| Cephenemyia, Botfly, Insect, Brachycera, Fly|
Cephenemyia ulrichii or the moose botfly, sometimes also called an elk botfly or moose nose botfly or moose throat botfly, is a large botfly that resembles a bumblebee. In the wild, they attack chiefly the nostrils and pharyngeal cavity of moose (known as elk in Europe), but have been found in deer. There have also been several cases of C. ulrichii squirting their larvae into the eyes of human beings, a somewhat painful event that requires medical attention to forestall any possibility of serious damage.
Cephenemyia ulrichii Wikipedia
The adult C. ulrichii botfly is 16–18 mm long, its body covered with fluffy hairs of yellow, black, and white, making it look like a bumblebee. Mouth parts are reduced, and like other adult Cephenemyia they do not feed.
Eggs hatch inside the female into first instar larvae, which are minute, white with black heads, and barbed. In sunny weather, from July to September, females seek out an appropriate host site, typically nostrils of a moose, and forcefully eject larvae onto its surface. Larvae enter their second instar in the moose's nostrils, then travel to its throat for the third instar. Third instar larvae have rows of spines on both ventral and dorsal surfaces and may be up to 4 cm long.
When fully formed, the larva is ejected by the moose, mixed with blood and mucus. It pupates in the soil.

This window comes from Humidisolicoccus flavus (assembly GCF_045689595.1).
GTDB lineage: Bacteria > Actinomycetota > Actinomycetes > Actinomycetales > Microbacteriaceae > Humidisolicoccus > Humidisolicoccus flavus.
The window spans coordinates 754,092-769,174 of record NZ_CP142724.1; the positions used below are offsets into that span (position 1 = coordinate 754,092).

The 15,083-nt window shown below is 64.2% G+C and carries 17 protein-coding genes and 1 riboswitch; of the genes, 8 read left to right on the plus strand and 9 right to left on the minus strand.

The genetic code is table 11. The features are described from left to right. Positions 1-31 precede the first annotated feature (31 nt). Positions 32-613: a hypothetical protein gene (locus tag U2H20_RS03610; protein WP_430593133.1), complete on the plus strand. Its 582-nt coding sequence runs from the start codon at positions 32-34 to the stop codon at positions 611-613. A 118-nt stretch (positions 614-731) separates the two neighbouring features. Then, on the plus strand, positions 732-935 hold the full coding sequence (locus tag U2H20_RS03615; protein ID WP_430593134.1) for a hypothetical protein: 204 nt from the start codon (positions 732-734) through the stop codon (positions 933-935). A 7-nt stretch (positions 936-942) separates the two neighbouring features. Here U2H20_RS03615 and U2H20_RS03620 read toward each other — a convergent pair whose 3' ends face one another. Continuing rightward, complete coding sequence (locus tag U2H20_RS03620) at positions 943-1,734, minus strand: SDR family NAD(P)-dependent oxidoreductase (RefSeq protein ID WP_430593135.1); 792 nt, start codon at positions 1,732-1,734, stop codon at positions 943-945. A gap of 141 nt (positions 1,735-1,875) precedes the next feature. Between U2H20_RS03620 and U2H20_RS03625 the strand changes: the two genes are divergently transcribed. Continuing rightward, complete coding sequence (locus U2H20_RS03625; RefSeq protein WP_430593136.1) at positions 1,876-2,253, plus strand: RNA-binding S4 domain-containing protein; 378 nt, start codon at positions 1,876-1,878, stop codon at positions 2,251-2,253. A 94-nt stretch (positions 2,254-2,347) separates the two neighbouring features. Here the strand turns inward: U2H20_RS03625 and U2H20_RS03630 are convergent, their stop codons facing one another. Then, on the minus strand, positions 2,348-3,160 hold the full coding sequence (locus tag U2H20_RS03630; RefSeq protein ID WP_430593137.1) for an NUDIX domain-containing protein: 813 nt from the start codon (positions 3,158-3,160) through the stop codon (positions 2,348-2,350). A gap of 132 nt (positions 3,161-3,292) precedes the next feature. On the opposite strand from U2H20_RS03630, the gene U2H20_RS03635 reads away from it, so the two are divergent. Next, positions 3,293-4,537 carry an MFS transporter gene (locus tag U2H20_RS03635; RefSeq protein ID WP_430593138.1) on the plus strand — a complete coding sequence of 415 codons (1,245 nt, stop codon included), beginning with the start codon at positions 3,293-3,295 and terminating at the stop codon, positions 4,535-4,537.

C. ulrichii are common parasites of moose in northeastern parts of Scandinavia, but have recently expanded their range into southern Sweden. They have also been reported in Denmark, northeast Norway, and the Baltic states.
Although once thought to be very species specific to Alces alces, they have recently been found in roe deer (Capreolus capreolus) near Helsinki.
Several cases of human ophthalmomyiasis due to C. ulrichii have been reported in Sweden and Finland. In one case in 2010, a woman was walking in the woods near Falun in Dalarna, Sweden, when an elk botfly squirted more than 30 larvae into her eye. The larvae were removed by a doctor before they attached to the cornea, which can cause serious damage. Due to their barbs, it is difficult to wash the larvae out of the eye. One physician has suggested that C. ulrichii mistakes a human eye for the nostril of an elk because human eyes face forward, as do elk nostrils.
Botfly larvae of other kinds have also been known to cause eye problems for human beings.